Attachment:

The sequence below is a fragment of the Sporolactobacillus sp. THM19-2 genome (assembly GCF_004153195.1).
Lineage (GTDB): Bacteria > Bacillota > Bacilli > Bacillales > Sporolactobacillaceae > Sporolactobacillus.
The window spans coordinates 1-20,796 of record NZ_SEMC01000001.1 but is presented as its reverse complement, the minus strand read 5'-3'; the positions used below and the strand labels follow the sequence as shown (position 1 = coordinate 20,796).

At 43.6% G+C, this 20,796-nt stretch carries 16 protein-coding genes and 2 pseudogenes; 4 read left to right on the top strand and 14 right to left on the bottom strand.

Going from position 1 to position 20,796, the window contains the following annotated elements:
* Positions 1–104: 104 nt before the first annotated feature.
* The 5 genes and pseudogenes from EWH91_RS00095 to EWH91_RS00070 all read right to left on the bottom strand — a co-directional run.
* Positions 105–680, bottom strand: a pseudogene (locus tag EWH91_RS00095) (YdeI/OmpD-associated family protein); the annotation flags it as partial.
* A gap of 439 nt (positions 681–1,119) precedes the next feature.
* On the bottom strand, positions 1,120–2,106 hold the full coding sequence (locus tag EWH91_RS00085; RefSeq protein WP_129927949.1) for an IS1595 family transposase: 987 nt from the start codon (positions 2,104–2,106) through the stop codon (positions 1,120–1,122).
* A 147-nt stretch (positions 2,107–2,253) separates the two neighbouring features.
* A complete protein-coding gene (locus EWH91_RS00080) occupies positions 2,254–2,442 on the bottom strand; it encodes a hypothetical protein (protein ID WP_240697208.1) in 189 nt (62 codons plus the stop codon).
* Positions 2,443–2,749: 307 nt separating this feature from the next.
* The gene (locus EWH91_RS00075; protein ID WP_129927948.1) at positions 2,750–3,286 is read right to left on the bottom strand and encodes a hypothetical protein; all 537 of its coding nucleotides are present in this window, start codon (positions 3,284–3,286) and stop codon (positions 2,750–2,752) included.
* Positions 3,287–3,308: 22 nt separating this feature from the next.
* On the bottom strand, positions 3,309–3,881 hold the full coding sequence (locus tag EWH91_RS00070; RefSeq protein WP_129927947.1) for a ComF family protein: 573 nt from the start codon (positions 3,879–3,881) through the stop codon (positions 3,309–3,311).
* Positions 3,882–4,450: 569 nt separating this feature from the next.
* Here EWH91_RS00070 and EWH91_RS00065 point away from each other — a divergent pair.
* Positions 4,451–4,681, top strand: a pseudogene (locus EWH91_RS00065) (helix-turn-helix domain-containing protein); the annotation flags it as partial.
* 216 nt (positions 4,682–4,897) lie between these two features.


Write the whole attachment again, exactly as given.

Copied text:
The sequence below is a fragment of the Sporolactobacillus sp. THM19-2 genome (assembly GCF_004153195.1).
Lineage (GTDB): Bacteria > Bacillota > Bacilli > Bacillales > Sporolactobacillaceae > Sporolactobacillus.
The window spans coordinates 1-20,796 of record NZ_SEMC01000001.1 but is presented as its reverse complement, the minus strand read 5'-3'; the positions used below and the strand labels follow the sequence as shown (position 1 = coordinate 20,796).

At 43.6% G+C, this 20,796-nt stretch carries 16 protein-coding genes and 2 pseudogenes; 4 read left to right on the top strand and 14 right to left on the bottom strand.

Going from position 1 to position 20,796, the window contains the following annotated elements:
* Positions 1–104: 104 nt before the first annotated feature.
* The 5 genes and pseudogenes from EWH91_RS00095 to EWH91_RS00070 all read right to left on the bottom strand — a co-directional run.
* Positions 105–680, bottom strand: a pseudogene (locus tag EWH91_RS00095) (YdeI/OmpD-associated family protein); the annotation flags it as partial.
* A gap of 439 nt (positions 681–1,119) precedes the next feature.
* On the bottom strand, positions 1,120–2,106 hold the full coding sequence (locus tag EWH91_RS00085; RefSeq protein WP_129927949.1) for an IS1595 family transposase: 987 nt from the start codon (positions 2,104–2,106) through the stop codon (positions 1,120–1,122).
* A 147-nt stretch (positions 2,107–2,253) separates the two neighbouring features.
* A complete protein-coding gene (locus EWH91_RS00080) occupies positions 2,254–2,442 on the bottom strand; it encodes a hypothetical protein (protein ID WP_240697208.1) in 189 nt (62 codons plus the stop codon).
* Positions 2,443–2,749: 307 nt separating this feature from the next.
* The gene (locus EWH91_RS00075; protein ID WP_129927948.1) at positions 2,750–3,286 is read right to left on the bottom strand and encodes a hypothetical protein; all 537 of its coding nucleotides are present in this window, start codon (positions 3,284–3,286) and stop codon (positions 2,750–2,752) included.
* Positions 3,287–3,308: 22 nt separating this feature from the next.
* On the bottom strand, positions 3,309–3,881 hold the full coding sequence (locus tag EWH91_RS00070; RefSeq protein WP_129927947.1) for a ComF family protein: 573 nt from the start codon (positions 3,879–3,881) through the stop codon (positions 3,309–3,311).
* Positions 3,882–4,450: 569 nt separating this feature from the next.
* Here EWH91_RS00070 and EWH91_RS00065 point away from each other — a divergent pair.
* Positions 4,451–4,681, top strand: a pseudogene (locus EWH91_RS00065) (helix-turn-helix domain-containing protein); the annotation flags it as partial.
* 216 nt (positions 4,682–4,897) lie between these two features.